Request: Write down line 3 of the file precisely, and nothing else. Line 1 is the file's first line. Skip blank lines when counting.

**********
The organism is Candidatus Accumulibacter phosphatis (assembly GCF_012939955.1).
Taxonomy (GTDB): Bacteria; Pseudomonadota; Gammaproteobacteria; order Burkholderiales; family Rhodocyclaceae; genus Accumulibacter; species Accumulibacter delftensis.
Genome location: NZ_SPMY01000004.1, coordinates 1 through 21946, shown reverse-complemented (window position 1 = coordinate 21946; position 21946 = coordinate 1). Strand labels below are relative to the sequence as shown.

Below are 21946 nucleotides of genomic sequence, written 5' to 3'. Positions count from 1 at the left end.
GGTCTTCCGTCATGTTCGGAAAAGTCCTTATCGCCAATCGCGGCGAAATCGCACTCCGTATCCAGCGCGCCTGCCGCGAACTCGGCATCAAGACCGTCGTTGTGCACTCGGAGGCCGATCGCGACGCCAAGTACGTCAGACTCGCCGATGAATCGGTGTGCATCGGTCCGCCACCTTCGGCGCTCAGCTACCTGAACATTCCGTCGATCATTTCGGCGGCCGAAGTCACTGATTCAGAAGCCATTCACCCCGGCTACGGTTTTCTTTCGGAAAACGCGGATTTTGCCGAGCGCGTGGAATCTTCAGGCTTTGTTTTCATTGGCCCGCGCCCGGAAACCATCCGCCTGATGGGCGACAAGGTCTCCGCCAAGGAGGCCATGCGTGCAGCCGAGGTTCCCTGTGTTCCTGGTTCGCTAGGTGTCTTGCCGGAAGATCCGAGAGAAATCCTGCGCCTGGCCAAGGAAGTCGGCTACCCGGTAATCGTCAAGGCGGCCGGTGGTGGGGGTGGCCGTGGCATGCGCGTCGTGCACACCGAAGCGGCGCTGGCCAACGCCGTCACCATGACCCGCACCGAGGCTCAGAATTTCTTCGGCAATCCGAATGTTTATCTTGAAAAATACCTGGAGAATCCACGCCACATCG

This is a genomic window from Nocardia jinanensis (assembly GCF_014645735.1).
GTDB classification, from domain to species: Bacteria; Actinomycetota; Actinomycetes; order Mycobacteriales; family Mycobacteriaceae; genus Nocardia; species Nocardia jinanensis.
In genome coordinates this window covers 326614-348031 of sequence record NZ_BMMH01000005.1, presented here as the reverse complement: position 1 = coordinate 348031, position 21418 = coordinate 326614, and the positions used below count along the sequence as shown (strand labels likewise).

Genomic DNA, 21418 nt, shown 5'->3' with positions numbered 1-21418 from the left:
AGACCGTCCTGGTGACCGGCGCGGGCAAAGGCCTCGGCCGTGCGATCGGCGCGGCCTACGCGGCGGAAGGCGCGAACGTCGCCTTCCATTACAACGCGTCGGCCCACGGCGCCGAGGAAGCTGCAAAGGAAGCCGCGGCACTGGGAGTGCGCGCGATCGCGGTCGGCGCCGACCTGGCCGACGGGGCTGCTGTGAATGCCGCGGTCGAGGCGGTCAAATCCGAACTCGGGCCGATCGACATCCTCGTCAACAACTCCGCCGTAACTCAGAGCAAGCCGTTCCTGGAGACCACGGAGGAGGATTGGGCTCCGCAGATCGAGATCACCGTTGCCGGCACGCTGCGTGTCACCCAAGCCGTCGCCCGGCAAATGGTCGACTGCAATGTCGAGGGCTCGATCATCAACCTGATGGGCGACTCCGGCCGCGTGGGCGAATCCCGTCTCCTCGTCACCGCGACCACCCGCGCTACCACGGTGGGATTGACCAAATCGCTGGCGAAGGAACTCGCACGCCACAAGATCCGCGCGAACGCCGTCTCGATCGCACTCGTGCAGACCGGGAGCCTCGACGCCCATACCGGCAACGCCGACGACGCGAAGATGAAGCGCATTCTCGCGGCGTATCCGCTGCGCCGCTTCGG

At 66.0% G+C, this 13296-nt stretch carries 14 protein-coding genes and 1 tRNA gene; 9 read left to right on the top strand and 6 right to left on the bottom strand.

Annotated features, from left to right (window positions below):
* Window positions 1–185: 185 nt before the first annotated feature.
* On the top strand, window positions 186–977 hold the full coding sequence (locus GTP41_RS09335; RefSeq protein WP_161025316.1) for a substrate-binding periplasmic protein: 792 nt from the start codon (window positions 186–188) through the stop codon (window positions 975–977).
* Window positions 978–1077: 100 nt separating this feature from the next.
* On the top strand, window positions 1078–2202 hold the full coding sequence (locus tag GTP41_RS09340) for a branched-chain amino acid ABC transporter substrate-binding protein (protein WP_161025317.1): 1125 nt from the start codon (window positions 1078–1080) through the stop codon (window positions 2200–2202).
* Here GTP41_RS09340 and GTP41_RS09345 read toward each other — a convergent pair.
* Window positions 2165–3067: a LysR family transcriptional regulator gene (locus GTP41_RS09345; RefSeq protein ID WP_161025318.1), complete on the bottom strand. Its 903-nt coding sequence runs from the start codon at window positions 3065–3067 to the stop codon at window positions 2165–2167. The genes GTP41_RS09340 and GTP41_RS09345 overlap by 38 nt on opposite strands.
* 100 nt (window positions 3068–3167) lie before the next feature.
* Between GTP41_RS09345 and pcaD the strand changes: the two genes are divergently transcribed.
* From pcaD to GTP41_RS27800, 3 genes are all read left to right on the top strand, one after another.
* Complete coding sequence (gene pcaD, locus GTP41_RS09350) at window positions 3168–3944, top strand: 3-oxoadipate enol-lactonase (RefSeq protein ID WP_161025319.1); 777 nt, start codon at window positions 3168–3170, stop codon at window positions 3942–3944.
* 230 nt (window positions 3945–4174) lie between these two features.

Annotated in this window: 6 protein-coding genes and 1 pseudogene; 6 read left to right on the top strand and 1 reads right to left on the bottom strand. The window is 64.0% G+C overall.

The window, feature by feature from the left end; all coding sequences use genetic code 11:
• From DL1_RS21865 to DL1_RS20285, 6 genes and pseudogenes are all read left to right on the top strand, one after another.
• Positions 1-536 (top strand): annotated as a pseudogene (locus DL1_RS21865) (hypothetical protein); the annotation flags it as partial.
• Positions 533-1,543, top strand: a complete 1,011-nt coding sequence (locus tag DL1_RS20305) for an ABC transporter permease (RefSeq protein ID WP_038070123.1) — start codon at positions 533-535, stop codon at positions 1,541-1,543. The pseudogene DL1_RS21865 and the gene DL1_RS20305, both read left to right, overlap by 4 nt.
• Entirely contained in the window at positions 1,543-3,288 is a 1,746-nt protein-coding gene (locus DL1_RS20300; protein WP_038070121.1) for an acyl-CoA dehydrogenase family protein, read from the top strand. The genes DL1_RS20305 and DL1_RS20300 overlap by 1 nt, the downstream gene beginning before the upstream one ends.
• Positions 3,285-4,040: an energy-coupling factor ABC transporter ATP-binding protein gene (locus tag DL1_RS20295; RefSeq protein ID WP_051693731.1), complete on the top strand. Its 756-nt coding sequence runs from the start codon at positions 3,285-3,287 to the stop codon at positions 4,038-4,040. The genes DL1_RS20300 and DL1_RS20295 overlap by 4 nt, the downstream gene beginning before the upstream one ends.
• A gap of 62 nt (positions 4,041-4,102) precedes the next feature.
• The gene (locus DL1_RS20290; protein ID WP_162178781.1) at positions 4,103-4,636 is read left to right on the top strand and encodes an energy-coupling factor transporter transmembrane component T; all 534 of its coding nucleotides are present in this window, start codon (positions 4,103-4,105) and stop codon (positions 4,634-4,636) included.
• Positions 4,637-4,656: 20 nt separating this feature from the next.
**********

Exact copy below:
Genome location: NZ_SPMY01000004.1, coordinates 1 through 21946, shown reverse-complemented (window position 1 = coordinate 21946; position 21946 = coordinate 1). Strand labels below are relative to the sequence as shown.